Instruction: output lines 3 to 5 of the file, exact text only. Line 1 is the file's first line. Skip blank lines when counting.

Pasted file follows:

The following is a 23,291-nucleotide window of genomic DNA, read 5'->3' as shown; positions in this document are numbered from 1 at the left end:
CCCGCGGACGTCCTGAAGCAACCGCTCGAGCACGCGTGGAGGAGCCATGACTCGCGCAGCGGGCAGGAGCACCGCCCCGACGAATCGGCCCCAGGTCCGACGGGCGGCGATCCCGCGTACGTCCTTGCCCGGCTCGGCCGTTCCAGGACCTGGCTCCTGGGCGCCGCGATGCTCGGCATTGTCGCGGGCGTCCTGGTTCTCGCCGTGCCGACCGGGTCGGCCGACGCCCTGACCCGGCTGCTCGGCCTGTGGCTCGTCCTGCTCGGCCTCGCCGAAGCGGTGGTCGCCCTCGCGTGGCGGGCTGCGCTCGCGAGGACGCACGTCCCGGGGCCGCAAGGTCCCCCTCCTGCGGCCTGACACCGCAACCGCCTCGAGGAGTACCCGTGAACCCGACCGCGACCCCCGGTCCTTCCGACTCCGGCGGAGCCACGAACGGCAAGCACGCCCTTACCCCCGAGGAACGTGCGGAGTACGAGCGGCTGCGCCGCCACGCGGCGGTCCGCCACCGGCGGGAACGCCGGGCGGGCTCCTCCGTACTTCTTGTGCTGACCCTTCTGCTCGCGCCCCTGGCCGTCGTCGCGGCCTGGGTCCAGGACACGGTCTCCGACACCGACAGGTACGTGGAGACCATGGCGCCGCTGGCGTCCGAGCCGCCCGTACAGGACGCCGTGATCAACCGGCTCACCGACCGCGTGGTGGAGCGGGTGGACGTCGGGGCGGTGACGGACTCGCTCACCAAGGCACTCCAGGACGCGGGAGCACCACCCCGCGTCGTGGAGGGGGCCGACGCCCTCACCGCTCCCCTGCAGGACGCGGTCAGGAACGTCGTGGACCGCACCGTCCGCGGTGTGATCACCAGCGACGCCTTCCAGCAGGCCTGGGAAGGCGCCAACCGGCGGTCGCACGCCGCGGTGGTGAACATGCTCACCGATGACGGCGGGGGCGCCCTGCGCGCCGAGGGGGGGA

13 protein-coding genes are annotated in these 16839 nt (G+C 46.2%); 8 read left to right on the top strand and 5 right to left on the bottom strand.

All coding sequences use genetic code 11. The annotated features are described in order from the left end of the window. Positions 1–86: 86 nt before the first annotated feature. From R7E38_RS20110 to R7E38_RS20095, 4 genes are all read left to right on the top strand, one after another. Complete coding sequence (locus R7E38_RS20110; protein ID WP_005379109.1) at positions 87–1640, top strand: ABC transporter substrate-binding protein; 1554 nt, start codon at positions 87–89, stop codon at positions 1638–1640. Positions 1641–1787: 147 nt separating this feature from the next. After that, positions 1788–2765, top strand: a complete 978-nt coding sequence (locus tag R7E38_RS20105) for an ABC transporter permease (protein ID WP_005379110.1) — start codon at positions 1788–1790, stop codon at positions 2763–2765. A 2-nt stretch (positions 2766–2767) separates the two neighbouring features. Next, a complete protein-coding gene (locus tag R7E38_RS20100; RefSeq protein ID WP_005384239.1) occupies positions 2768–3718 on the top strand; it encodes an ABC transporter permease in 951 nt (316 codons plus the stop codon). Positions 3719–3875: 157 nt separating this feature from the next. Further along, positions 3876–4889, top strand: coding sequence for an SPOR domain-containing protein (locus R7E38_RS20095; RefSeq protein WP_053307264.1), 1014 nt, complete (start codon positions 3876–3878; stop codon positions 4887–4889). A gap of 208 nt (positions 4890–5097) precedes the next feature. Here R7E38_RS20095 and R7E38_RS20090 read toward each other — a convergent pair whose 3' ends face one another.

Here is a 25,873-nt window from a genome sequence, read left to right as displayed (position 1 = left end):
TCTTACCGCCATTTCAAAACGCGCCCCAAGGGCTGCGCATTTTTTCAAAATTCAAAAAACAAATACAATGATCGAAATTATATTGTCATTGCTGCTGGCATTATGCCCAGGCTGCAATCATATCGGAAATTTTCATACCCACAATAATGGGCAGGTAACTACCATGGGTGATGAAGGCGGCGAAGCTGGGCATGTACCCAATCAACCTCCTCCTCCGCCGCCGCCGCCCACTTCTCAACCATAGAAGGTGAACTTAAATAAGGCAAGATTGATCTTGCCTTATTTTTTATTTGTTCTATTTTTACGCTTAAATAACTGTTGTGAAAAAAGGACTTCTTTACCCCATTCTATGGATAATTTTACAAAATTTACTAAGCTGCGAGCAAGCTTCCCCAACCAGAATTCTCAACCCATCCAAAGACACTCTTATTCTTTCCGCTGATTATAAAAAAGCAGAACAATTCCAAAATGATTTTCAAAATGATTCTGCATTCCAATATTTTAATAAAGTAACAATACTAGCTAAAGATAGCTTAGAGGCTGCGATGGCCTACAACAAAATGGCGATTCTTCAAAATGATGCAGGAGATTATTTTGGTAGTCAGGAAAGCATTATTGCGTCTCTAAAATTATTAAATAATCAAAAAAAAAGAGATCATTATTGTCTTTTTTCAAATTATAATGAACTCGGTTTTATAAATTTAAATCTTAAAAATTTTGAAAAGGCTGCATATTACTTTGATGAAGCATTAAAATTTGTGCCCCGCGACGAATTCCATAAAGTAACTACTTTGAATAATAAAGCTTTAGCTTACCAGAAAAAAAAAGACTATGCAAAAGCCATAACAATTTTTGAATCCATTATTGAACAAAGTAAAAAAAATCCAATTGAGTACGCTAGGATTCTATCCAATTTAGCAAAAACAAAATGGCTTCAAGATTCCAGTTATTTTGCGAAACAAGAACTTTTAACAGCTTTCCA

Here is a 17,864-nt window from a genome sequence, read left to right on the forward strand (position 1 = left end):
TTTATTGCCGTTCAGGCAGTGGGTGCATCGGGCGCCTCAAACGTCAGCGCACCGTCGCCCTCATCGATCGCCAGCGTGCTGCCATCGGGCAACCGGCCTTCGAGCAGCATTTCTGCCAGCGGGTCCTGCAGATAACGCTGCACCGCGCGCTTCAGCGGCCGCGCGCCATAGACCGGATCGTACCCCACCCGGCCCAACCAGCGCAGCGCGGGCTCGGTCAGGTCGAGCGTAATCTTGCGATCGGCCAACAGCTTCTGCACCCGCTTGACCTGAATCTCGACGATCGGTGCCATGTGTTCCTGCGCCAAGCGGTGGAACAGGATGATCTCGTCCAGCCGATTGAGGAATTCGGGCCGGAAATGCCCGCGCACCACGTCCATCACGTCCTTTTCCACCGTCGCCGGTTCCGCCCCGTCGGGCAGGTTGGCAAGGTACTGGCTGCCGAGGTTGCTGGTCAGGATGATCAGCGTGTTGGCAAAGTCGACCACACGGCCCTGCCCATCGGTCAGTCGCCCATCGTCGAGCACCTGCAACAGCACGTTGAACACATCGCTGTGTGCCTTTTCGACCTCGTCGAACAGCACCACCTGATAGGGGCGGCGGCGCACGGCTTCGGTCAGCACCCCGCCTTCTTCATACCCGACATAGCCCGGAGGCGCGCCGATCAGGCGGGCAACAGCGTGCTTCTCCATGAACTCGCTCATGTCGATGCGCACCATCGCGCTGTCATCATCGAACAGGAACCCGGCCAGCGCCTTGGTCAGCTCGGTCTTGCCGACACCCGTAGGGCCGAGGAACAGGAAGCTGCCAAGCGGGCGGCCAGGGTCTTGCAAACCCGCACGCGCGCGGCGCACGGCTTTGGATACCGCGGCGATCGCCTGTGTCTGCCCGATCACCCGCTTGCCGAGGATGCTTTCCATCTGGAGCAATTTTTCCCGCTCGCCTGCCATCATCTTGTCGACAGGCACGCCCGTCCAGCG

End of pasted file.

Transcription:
13 protein-coding genes are annotated in these 16839 nt (G+C 46.2%); 8 read left to right on the top strand and 5 right to left on the bottom strand.

All coding sequences use genetic code 11. The annotated features are described in order from the left end of the window. Positions 1–86: 86 nt before the first annotated feature. From R7E38_RS20110 to R7E38_RS20095, 4 genes are all read left to right on the top strand, one after another. Complete coding sequence (locus R7E38_RS20110; protein ID WP_005379109.1) at positions 87–1640, top strand: ABC transporter substrate-binding protein; 1554 nt, start codon at positions 87–89, stop codon at positions 1638–1640. Positions 1641–1787: 147 nt separating this feature from the next. After that, positions 1788–2765, top strand: a complete 978-nt coding sequence (locus tag R7E38_RS20105) for an ABC transporter permease (protein ID WP_005379110.1) — start codon at positions 1788–1790, stop codon at positions 2763–2765. A 2-nt stretch (positions 2766–2767) separates the two neighbouring features. Next, a complete protein-coding gene (locus tag R7E38_RS20100; RefSeq protein ID WP_005384239.1) occupies positions 2768–3718 on the top strand; it encodes an ABC transporter permease in 951 nt (316 codons plus the stop codon). Positions 3719–3875: 157 nt separating this feature from the next. Further along, positions 3876–4889, top strand: coding sequence for an SPOR domain-containing protein (locus R7E38_RS20095; RefSeq protein WP_053307264.1), 1014 nt, complete (start codon positions 3876–3878; stop codon positions 4887–4889). A gap of 208 nt (positions 4890–5097) precedes the next feature. Here R7E38_RS20095 and R7E38_RS20090 read toward each other — a convergent pair whose 3' ends face one another.

Here is a 25,873-nt window from a genome sequence, read left to right as displayed (position 1 = left end):